The officials described the tactics as acts of desperation as rebels gain momentum in the nearly two-year-old fight to oust President Bashar al-Assad.
“How desperate do you need to be to launch a ballistic missile against your own people in your own country?” a senior Obama administration official said. “It’s the last tool you would use in a counterinsurgency” because of the risk of civilian casualties, particularly in a conflict in which most of the fighting has occurred in urban areas.
In a statement posted on its state-run news service on Thursday, the government of Syria denied using the missiles in its fight against the rebels.
But a NATO official in Brussels told the Reuters news agency on Wednesday that “allied intelligence, surveillance and reconnaissance assets have detected the launch of a number of unguided, short-range ballistic missiles inside Syria this week. Trajectory and distance traveled indicate they were Scud-type missiles.”
A second senior Obama administration official said that as recently as two weeks ago, U.S. intelligence had dismissed reports of missile strikes by the Syrian government as unfounded, but that “this time, they say it was surface-to-surface missiles of some sort.”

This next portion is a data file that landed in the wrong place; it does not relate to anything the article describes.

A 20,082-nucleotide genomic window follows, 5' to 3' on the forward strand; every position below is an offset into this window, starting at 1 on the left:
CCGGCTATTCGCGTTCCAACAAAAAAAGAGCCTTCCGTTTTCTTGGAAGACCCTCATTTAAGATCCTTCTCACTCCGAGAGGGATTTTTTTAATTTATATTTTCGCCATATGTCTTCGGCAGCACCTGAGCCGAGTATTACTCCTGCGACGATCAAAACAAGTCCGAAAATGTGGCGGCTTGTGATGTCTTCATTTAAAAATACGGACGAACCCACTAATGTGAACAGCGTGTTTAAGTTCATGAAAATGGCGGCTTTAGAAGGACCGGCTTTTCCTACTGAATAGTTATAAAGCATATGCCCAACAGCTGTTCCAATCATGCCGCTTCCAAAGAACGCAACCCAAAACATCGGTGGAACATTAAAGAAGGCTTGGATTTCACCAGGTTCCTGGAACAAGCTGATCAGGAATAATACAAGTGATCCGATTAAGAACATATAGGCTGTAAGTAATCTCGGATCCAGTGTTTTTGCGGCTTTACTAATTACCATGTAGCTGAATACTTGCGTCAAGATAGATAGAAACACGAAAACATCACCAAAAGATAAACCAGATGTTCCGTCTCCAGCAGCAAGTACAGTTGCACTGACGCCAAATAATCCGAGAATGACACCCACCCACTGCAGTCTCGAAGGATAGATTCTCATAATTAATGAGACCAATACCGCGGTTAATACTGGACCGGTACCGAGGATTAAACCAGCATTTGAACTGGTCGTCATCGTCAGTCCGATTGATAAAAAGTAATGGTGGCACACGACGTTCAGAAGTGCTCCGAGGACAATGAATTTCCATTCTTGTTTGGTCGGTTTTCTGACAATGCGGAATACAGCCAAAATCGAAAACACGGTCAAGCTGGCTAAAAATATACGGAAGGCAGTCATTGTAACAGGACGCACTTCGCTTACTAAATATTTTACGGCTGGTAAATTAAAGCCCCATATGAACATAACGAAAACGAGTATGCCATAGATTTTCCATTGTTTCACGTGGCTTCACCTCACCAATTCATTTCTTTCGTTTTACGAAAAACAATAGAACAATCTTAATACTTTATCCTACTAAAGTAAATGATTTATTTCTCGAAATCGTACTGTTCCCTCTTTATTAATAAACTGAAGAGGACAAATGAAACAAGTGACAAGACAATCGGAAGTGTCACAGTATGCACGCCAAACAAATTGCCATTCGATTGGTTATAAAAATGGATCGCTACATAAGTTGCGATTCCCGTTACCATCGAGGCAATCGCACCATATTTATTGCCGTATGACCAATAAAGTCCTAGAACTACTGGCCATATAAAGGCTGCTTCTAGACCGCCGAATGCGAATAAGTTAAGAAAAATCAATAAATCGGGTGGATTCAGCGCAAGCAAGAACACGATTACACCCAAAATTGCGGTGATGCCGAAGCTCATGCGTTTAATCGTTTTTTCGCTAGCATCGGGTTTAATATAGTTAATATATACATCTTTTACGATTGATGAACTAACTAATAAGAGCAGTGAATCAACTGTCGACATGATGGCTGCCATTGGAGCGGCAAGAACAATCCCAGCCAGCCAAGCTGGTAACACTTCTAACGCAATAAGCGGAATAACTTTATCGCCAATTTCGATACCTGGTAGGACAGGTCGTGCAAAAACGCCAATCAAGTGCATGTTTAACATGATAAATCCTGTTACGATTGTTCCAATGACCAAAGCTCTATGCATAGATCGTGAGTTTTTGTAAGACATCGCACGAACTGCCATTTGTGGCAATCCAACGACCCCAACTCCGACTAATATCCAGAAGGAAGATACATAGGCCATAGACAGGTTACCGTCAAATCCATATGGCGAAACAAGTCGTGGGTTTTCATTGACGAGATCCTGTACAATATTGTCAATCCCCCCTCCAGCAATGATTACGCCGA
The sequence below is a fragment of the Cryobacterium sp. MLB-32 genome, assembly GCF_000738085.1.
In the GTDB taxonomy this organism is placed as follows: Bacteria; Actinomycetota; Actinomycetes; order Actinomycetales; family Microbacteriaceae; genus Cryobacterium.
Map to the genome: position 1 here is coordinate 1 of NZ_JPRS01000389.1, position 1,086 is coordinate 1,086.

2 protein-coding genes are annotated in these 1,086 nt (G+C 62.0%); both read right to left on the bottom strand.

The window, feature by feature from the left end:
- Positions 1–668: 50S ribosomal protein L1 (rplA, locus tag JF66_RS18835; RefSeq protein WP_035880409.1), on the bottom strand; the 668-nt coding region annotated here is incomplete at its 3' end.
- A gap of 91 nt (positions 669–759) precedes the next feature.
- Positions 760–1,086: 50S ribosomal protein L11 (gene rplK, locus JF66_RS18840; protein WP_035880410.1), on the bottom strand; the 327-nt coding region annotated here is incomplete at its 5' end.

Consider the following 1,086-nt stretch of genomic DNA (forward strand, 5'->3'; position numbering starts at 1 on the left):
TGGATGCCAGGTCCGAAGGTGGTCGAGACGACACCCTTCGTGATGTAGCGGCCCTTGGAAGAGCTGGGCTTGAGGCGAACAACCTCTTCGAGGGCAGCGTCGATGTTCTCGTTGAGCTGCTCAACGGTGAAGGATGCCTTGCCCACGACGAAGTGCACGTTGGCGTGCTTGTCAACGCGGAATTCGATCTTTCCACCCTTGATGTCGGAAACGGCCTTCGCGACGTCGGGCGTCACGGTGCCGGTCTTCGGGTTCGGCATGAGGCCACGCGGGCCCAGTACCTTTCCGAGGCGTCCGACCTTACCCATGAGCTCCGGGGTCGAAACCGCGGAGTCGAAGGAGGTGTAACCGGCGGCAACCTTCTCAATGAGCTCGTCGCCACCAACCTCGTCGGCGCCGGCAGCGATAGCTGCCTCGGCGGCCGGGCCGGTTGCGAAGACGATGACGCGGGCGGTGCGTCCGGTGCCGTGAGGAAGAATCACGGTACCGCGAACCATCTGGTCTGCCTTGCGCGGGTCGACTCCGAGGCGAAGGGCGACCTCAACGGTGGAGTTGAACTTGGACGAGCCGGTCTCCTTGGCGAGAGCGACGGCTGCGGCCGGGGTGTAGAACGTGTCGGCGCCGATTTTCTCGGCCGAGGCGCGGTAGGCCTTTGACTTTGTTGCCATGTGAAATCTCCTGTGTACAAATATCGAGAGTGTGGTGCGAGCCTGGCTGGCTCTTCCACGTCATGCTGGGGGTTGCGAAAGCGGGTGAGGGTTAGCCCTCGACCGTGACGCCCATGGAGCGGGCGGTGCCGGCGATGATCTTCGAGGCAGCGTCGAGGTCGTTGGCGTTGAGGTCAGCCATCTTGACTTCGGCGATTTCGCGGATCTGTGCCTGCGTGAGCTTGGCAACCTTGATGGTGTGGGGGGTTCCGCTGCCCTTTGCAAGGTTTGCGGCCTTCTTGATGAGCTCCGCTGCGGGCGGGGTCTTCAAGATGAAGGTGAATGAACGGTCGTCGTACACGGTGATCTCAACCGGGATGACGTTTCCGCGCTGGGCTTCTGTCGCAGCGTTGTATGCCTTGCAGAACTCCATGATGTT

Details about the launch site of the missiles or whether they caused any casualties were scarce. Victoria Nuland, a spokeswoman for the State Department, said only that “we have . . . seen missiles deployed.”
Administration officials, who spoke on the condition of anonymity to discuss intelligence findings, declined to specify the types of missiles used or the exact location of the strikes.
The Scud arsenal
The bulk of Syria’s substantial missile arsenal consists of Russian- and North Korean-made Scuds, which have a range of up to 300 miles. There have been reports that Syria modified one variant to boost its reach to 435 miles.
Scuds, most infamously used by the Iraqi government of Saddam Hussein during the 1991 Persian Gulf War, are notoriously inaccurate, although modifications since then are said to have improved their capabilities. In the worst attack of the 1991 war, 28 U.S. troops were killed when a Scud hit their barracks in Dhahran, Saudi Arabia.
U.S.-made Patriot missiles were effectively used against Scuds in the Gulf War, and NATO has agreed to deploy Patriot batteries in Turkey, which shares a 550-mile-long border with Syria.
The use of Scuds or similar missiles could increase the risk of civilian casualties because, owing to their inaccuracy, they could easily stray into densely populated areas, even if fired at rebel outposts.